Here are some of the top headlines from around the world today.
The human cost of China’s coronavirus outbreak is tragic, mounting and already readily apparent. The cost to businesses around the world could alsobecome severe inthe coming weeks. Manufacturers around the world have come to depend on parts from China to keep their own supply chains going.
The Chinese table tennis team has taken up Qatar’s offer of a training base to avoid returning home in the wake of the coronavirus outbreak.
Queen Elizabeth’s eldest grandson, Peter Phillips, and his wife Autumn have decided to divorce, a spokesman for the couple has revealed in a statement.
Sudan’s former president Omar al-Bashir will be handed over to the International Criminal Court to face war crimes charges, a senior government source told CNN Tuesday.
A vessel carrying Rohingya refugees capsized in the Bay of Bengal Tuesday, killing at least 15 people, Bangladeshi authorities told CNN.
Brazilian legend Pele has become depressed due to his poor health and inability to walk unaided, according to his son.
Elon Musk has taken another swipe at Facebook.
Kim Kardashian West and Kanye West have opened the doors of their California mansion to Architectural Digest magazine, which defines it as a “wildly idiosyncratic family refuge in suburban Los Angeles.”
Joseph Shabalala, who helped introduce the sound of traditional Zulu music to the world, has died aged 78. The musician was best known as the founder and director of choral group Ladysmith Black Mambazo, which won five Grammy awards and featured heavily on Paul Simon’s Graceland album.
The World Health Organization says the official name for the new coronavirus will be Covid-2019. “We now have a name for the disease and it’s Covid-19,” WHO chief Tedros Adhanom Ghebreyesus told reporters in Geneva. It comes after the death toll from the virus passed 1,000. Tens of thousands of people have been infected.
A crisis within the world’s greatest humanitarian emergency could be reaching breaking point over the control of lifesaving aid millions of Yemenis need to survive. Major donors and some of the world’s biggest aid agencies will meet in Brussels on Thursday in an effort to forge a collective response to what is being widely described as unprecedented and unacceptable obstruction by Houthi authorities who hold sway over large swathes of northern Yemen.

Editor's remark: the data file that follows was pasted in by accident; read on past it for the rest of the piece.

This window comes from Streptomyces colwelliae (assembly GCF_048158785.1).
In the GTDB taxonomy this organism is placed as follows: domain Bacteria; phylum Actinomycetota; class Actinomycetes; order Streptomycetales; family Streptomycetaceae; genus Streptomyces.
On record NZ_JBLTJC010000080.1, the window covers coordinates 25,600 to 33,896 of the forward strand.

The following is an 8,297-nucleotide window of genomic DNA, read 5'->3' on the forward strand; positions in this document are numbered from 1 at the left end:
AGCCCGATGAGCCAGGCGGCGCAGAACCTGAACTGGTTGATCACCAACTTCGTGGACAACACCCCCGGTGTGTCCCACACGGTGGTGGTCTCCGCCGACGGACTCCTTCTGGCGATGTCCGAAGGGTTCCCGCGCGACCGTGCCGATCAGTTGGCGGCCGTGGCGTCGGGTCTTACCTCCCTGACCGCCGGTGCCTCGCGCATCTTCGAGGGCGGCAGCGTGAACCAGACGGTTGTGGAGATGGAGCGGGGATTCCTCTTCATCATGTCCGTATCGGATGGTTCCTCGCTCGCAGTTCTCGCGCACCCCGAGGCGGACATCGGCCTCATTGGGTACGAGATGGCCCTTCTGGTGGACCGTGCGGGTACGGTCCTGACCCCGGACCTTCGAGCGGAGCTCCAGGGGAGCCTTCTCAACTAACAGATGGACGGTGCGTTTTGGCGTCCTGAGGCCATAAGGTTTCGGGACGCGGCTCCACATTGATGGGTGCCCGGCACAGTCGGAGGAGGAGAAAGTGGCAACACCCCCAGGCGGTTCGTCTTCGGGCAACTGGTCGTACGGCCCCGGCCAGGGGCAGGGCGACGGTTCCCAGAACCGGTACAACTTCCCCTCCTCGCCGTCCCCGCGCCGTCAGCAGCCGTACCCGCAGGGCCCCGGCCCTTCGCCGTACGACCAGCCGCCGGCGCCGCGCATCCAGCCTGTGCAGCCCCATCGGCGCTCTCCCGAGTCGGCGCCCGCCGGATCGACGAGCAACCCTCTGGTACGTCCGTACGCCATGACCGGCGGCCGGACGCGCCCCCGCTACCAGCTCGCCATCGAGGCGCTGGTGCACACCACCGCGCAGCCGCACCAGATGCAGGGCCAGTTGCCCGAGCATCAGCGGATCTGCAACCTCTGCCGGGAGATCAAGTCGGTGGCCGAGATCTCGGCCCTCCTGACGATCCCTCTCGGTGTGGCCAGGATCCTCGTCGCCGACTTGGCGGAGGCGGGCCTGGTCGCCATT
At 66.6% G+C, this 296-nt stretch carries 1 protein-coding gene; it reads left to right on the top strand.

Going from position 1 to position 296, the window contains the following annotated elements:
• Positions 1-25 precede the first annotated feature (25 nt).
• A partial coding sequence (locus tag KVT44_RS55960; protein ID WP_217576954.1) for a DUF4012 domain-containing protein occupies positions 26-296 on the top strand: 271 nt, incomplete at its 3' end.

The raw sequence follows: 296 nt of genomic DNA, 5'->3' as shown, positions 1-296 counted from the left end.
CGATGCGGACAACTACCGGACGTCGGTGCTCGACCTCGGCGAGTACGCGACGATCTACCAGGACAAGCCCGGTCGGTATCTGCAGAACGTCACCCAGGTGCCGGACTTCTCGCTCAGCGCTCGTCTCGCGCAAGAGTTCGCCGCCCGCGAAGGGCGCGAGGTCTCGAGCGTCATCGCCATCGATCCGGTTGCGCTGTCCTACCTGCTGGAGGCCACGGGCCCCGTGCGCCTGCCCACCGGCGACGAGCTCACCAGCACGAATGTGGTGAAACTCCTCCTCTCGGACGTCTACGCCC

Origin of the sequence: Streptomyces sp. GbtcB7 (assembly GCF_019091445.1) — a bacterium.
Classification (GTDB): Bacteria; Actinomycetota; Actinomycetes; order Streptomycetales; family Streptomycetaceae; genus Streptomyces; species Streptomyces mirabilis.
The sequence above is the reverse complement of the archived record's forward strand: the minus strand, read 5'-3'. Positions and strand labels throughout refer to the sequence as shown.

After living on California’s streets for a decade, Greg and Marie received a remarkable invitation. A local businessman asked if they wanted to share his $4m home. A year later, we reveal what happened next – and what the experiment tells us about America’s homelessness crisis.
About 60,000 Kenyans are expected to attend Tuesday’s state memorial service for former President Daniel arap Moi, but, as veteran journalist Joseph Warungu writes, people learnt to laugh at the once all-powerful leader while he was still in office.
Anyone who’s seen that viral video of Joe Biden arguing with a voter in Iowa will know that he sometimes has a slightly odd way with words. Especially insults. In an attempt to tap into the Democratic candidate’s somewhat unique style of verbal sparring, the team at The Daily Show has created a special tool: a Twitter bot designed to personally insult anyone who tweets at it, Biden style.
What would it feel like living in a house that’s been decorated with Lego bricks from floor to ceiling? Designed by artist Camille Walala, The House of DOTS is a two-story fantastical house covered in two million LEGO DOTS tiles.
Another year, another tequila-fuelled Oscars red carpet session with Guillermo. 2020 saw Jimmy Kimmel’s colleague repeating what he does best: stopping celebrities on their way in to the Academy Awards, plying them with booze, and telling jokes that are so bad they end up being good.
It’s been a week. Between the Iowa caucus disaster, the State of the Union, and Trump’s inability to blend his orange makeup, we’ve been through a lot. We deserve a dash of wholesomeness, and actor Kumail Nanjiani’s father is here to deliver.
Apple’s 2017 ” batterygate” isn’t quite over yet – at least not in France. On Friday, France’s competition and fraud watchdog, the Directorate General for Competition, Consumer Affairs and Fraud Prevention (DGCCRF) announced that it was fining Apple €25 million ($27 million US) for intentionally slowing down older iPhones.